How to Make your Own Coconut Milk

A few weeks ago I wrote a post on how to chop open your very own coconut. In that post, I explained that the different colours of coconuts are indicative of its age or processing. Most of my readers are familiar with the classic stringy brown coconut (the mature, de-husked form) found in most grocery stores.

“But what about THOSE coconuts Chantelle? What are they used for?” – Eager Beavers. 

Well as promised, this post will go through one of the many uses of the mature brown coconut. The brown coconut is widely used, not only in West Indian cuisine but also in Southeast Asian and South Asian cultures as well. One of the most popular ways it is used is as the deliciously famous coconut milk.

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Whether you enjoy it in your spicy curry or in your latte at Starbucks, the coconut milk trend is here to stay. But long before it was a fad, our ancestors would ‘milk’ a coconut by hand, and if you are like my West Indian mother, you still enjoy reaping the rewards of doing it today over a canned or packaged good.

“But why go through the work, if you can just BUY it” – Skeptical Beaver

In some cases, getting coconut milk from the canned isle in the grocery store (or from a regular isle in a hipster grocery store) may be the quick fix to your cooking needs. But as my mother walked me through the process, it is SUPER easy and the milk can stay in your freezer for months. Plus it is extra delicious. Below are the steps to make your own.

If you’re lucky enough to have a grocery store that pre-chops and de-shells your coconut (I’ve seen this in the salad isle), skip steps 1-3! Do not use pre-shredded coconut in the baking isle, as this product has already gone through a drying process, stripping the flakes from natural oils and juices.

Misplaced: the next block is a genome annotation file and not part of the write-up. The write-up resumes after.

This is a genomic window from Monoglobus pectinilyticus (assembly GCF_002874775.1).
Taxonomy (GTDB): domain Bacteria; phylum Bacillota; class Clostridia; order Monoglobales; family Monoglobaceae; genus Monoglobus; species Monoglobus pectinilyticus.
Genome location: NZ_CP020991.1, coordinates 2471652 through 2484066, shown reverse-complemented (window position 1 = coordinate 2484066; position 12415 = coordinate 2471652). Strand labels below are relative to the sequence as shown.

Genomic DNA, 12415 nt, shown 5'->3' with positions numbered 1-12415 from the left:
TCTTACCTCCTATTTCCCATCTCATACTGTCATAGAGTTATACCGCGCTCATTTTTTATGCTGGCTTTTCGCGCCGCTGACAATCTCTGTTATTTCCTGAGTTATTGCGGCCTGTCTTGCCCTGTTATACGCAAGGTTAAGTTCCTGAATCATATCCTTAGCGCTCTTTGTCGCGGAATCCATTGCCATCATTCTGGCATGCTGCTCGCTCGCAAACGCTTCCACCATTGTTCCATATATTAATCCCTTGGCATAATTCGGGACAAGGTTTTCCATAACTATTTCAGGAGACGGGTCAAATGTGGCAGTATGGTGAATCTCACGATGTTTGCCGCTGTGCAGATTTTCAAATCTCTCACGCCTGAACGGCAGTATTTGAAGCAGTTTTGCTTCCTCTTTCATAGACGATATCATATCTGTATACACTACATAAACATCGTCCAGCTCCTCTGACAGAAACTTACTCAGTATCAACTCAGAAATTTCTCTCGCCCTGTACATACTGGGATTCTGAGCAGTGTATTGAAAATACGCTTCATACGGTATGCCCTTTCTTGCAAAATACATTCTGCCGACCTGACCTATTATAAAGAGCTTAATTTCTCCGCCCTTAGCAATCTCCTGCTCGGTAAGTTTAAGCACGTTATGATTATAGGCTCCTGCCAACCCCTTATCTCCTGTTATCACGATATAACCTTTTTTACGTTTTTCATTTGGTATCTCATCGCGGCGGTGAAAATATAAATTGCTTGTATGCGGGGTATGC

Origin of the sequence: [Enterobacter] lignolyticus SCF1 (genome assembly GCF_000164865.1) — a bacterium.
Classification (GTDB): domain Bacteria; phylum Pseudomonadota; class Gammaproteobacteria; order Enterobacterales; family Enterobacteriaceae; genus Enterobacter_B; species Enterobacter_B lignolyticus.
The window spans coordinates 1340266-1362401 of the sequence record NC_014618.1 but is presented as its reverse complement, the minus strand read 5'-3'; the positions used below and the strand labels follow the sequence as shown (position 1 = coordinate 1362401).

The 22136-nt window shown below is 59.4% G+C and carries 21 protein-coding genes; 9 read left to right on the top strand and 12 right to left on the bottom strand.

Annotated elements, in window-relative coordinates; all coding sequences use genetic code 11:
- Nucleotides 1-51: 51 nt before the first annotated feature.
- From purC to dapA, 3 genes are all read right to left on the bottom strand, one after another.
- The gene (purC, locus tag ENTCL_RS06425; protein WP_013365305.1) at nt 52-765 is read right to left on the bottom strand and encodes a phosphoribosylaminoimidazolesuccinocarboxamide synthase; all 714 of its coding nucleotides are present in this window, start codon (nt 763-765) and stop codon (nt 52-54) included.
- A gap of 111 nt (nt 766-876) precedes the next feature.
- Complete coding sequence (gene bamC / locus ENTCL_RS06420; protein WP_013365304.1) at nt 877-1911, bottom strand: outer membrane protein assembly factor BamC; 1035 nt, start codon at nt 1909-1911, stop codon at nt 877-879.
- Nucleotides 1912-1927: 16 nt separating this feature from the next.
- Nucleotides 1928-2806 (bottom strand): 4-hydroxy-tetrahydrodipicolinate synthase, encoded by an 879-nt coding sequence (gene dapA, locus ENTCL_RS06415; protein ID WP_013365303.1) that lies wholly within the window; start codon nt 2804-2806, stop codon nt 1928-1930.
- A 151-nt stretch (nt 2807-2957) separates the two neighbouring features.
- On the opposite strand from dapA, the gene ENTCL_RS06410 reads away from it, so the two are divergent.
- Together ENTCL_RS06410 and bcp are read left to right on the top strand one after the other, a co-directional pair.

Step 1: Finding your Brown Coconut (not your husband)

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Most mainstream grocery stores will carry the brown coconut in the fruit isle. It will come neatly packaged in plastic. In a nutshell (no pun intended) you’re looking for qualities opposite from what I described in my post about the green, young coconut. You are looking for a coconut that when shaken and placed close to your ear, you can hear the echo of the water splashing inside. This means the coconut has adequately aged and that the walls insides are hardened for shredding.

Step 2: Cracking your Brown Coconut

You will need similar tools from when I cracked open a coconut in my last post (machete or meat cleaver). Because this coconut is much more compact, you can crack it open in your own kitchen by placing a bowl underneath the coconut or cracking it over the sink. In the picture below, my dad is cracking it outside.

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Using the dull or blunt edge of the blade, you want to give the center of the coconut a couple of firm knocks, rotating the coconut along the horizontal with each knock. So in practice, you would develop a rhythm of hard knock, rotate, hard knock, rotate, hard knock, rotate – until the coconut cracks open.

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Think of the brown coconut as a hard nut – with each hit, you are breaking it open down the horizontal centre. Brown coconuts have a funny way of magically splitting perfectly down the center (unless you hit the coconut too hard, then it shatters).

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When you are cracking it open, water will also begin to spill out (which is why I advise you do this over a sink or a bowl). This water is typically not used for drinking and is often thrown out. You can use your hands to pry the coconut open.

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Split the two halves up, and proceed to use a few hard knocks to ‘shatter’ the halves into pieces to get coconut fragments.